• Those who sleep with dogs will rise with fleas[1]
  • Time and tide wait for no man[1]
  • Time flies[1]
  • Time is a great healer[1]
  • Time is money[1]
  • Time will tell[1]
  • ’Tis better to have loved and lost than never to have loved at all[1]
  • To be worn out is to be renewed. Lao Tzu, Chinese philosopher (604 BC – 531 BC)[19]
  • To each his own.
  • To err is human, to forgive divine[1]
  • To the victor go the spoils[1]
  • To travel hopefully is a better thing than to arrive[1]
  • Tomorrow is another day[1]
  • Tomorrow never comes[1]
  • Too many cooks spoil the broth[1]
  • Truth is stranger than fiction[1]
  • Truth will out[1]
  • Two blacks do not make a white[1]
  • Two heads are better than one[1]
  • Two is company, but three is a crowd,[1][8]
  • Two wrongs do not make a right[1]

V[edit]

W[edit]

  • Walk softly but carry a big stick. Theodore Roosevelt 1900 in letter relating an old African proverb[40]
  • Walnuts and pears you plant for your heirs[1]
  • Waste not, want not[1]
  • What cannot be cured must be endured[1]
  • What goes around, comes around
  • What goes up must come down[1]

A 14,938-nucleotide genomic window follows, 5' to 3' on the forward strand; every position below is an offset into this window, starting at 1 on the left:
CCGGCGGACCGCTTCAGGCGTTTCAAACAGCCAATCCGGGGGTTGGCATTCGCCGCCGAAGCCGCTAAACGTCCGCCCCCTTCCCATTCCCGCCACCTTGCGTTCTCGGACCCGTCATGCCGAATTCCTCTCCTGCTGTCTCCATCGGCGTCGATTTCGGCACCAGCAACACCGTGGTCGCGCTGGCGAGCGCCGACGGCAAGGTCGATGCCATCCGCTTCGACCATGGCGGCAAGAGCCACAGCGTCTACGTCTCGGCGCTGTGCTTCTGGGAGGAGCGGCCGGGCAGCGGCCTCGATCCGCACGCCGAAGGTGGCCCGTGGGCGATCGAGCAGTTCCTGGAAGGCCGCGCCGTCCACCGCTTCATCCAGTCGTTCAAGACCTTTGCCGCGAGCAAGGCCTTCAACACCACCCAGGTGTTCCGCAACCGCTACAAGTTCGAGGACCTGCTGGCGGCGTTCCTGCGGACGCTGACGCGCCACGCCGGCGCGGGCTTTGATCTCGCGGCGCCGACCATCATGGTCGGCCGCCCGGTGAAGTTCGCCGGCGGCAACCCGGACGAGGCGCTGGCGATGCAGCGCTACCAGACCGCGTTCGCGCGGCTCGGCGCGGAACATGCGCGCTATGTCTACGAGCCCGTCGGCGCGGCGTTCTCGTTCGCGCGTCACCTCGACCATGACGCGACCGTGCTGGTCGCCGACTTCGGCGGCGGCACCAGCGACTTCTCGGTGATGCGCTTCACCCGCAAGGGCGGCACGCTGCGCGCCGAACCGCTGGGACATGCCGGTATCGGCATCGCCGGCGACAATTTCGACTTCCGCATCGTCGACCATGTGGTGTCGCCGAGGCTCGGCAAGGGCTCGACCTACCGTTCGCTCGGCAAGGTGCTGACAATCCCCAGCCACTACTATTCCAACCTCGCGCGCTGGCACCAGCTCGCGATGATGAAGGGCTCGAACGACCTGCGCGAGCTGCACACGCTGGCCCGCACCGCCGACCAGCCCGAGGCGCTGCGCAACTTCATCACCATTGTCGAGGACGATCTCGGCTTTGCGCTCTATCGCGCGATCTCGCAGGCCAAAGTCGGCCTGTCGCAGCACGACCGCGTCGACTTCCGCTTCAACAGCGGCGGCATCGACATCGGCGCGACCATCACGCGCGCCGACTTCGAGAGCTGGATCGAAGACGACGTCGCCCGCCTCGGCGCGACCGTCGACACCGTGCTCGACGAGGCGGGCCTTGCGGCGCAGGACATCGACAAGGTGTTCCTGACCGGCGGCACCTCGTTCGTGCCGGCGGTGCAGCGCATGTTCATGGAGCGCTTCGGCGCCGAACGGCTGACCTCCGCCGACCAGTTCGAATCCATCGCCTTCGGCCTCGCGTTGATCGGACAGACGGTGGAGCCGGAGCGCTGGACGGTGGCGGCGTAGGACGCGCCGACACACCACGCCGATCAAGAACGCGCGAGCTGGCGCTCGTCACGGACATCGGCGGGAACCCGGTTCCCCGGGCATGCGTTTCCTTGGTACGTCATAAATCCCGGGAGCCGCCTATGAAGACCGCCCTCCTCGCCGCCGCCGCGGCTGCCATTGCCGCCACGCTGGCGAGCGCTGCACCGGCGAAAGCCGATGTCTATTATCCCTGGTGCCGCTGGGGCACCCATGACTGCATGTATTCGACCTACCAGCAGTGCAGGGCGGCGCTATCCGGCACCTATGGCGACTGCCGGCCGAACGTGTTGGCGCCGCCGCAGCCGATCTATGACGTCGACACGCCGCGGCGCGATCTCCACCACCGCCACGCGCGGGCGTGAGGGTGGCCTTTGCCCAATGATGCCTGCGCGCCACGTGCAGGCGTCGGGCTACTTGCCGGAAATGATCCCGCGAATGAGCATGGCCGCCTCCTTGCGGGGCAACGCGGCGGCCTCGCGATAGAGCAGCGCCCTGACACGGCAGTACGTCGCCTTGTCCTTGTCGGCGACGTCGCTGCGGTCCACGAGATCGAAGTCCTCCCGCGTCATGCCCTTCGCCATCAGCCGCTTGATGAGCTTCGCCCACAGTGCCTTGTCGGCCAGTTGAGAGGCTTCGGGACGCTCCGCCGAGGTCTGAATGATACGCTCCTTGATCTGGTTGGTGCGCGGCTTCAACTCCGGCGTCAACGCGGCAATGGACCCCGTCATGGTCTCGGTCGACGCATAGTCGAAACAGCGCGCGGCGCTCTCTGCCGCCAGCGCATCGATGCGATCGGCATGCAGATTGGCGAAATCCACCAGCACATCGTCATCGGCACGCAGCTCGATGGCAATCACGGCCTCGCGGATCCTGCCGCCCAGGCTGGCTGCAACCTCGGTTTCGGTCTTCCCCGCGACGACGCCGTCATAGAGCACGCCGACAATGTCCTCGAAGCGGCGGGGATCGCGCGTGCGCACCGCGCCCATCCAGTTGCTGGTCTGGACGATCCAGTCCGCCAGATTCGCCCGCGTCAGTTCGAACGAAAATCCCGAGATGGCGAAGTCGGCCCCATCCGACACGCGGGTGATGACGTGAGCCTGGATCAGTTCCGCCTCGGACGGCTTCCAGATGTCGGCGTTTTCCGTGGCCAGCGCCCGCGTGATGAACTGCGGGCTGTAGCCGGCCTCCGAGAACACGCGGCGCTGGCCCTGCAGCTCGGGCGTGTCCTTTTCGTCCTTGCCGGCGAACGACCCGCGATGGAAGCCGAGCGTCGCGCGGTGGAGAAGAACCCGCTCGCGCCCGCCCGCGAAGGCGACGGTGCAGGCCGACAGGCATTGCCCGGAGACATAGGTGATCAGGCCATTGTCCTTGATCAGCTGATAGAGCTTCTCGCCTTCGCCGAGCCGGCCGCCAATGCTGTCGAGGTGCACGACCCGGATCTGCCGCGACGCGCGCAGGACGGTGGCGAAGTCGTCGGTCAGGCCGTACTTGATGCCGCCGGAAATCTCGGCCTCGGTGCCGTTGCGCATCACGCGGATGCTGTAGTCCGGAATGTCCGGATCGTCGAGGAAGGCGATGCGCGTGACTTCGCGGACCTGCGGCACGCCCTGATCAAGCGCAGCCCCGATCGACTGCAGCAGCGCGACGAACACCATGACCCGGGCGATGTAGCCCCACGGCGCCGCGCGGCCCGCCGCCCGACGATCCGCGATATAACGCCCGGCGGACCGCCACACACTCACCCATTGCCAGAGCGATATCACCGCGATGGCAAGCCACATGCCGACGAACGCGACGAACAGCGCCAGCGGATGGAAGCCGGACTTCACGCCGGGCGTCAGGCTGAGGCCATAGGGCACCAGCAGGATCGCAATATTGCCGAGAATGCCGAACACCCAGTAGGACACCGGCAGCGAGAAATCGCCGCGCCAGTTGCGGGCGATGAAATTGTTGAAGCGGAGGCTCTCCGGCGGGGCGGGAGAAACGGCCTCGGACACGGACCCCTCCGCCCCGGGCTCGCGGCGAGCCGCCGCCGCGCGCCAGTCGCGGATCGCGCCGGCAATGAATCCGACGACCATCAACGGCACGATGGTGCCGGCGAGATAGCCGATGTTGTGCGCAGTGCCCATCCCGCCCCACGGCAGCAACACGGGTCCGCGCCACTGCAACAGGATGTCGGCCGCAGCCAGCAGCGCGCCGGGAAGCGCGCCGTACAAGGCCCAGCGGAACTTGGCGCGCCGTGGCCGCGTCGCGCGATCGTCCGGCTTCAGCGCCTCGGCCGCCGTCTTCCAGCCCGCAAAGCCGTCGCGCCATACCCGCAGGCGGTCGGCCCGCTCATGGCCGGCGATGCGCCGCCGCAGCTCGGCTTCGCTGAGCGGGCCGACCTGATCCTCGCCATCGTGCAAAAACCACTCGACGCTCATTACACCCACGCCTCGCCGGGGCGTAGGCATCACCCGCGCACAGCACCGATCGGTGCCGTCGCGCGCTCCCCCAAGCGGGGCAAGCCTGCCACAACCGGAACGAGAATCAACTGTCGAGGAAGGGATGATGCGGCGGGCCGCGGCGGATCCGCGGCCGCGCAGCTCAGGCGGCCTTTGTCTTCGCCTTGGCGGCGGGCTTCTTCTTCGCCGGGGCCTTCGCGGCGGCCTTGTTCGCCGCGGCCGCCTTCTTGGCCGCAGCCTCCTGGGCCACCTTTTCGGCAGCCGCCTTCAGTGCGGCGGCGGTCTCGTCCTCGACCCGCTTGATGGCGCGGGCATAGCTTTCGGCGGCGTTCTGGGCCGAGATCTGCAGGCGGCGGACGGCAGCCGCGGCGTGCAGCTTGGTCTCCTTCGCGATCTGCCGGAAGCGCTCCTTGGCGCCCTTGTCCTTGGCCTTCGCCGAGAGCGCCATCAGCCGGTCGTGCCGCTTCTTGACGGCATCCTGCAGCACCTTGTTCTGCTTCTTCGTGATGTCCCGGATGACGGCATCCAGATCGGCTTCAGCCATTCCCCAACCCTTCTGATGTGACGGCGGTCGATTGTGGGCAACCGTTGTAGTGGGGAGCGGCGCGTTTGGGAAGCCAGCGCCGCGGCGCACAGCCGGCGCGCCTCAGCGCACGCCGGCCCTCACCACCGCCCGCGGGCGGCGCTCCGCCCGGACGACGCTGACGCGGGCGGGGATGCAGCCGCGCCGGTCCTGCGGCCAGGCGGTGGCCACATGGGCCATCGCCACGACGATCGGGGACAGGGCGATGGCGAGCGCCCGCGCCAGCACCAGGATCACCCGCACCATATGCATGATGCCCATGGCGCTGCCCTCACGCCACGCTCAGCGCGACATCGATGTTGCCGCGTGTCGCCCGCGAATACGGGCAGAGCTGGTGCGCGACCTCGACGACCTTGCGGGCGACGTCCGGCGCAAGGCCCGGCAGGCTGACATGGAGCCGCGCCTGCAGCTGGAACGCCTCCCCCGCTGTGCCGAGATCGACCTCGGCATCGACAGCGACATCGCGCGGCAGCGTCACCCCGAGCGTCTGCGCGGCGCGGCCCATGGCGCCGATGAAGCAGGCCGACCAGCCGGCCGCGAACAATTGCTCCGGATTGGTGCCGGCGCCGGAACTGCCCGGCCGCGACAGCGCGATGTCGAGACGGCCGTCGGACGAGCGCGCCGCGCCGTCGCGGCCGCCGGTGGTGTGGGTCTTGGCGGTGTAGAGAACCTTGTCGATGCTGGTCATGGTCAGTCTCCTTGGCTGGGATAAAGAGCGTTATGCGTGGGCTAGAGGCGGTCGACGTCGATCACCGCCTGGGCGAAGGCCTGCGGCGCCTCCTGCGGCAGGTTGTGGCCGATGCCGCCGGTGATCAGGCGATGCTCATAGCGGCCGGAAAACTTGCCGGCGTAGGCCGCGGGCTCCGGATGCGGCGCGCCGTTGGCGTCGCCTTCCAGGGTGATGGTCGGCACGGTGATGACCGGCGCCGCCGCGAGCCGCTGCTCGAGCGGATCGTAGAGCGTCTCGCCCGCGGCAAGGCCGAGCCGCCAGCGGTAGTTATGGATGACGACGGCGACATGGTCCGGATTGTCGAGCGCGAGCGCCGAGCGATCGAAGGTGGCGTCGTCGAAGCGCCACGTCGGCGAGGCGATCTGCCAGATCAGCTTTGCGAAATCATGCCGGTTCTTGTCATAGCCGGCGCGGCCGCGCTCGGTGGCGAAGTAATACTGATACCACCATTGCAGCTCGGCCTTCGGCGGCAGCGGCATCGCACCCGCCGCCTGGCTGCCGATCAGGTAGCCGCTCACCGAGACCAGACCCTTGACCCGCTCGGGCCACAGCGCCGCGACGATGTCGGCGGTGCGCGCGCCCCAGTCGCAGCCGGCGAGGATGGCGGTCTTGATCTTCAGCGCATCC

• What you lose on the swings you gain on the roundabouts[1]
  • What is sauce for the goose is sauce for the gander[1]
  • When in Rome, do as the Romans do. St. Ambrose 347AD[41]
  • When it rains it pours.
  • When the cat is away, the mice will play[1]
  • When the going gets tough, the tough get going[1]
  • When the oak is before the ash, then you will only get a splash; when the ash is before the oak, then you may expect a soak[1]
  • When three women gather, it becomes noisy.
  • What the eye does not see, the heart does not grieve over[1]
  • Where there is a will there is a way[1]
  • Where there is muck there is brass[1]
  • Whether you think you can, or you think you can't, you're right.[1]
  • While there is life there is hope[1]
  • Whom the Gods love die young[1]
  • Why keep a dog and bark yourself?[1]
  • With a responsibility comes great power
  • Woman is the root of both good and evil[1]
  • Wonders will never cease[1]
  • Work expands so as to fill the time available[1]
  • Worrying never did anyone any good[1]

Y[edit]

  • You are never too old to learn[1]
  • You are what you eat[1]
  • You can have too much of a good thing[1]
  • You can lead a horse to water, but you cannot make it drink[1]
  • You cannot have your cake and eat it too[1]
  • You cannot get blood out of a stone[1]
  • You cannot make a silk purse from a sow's ear[1]
  • You cannot make an omelette without breaking eggs[1]
  • You cannot make bricks without straw[1]
  • You cannot run with the hare and hunt with the hounds[1]
  • You cannot teach an old dog new tricks[1]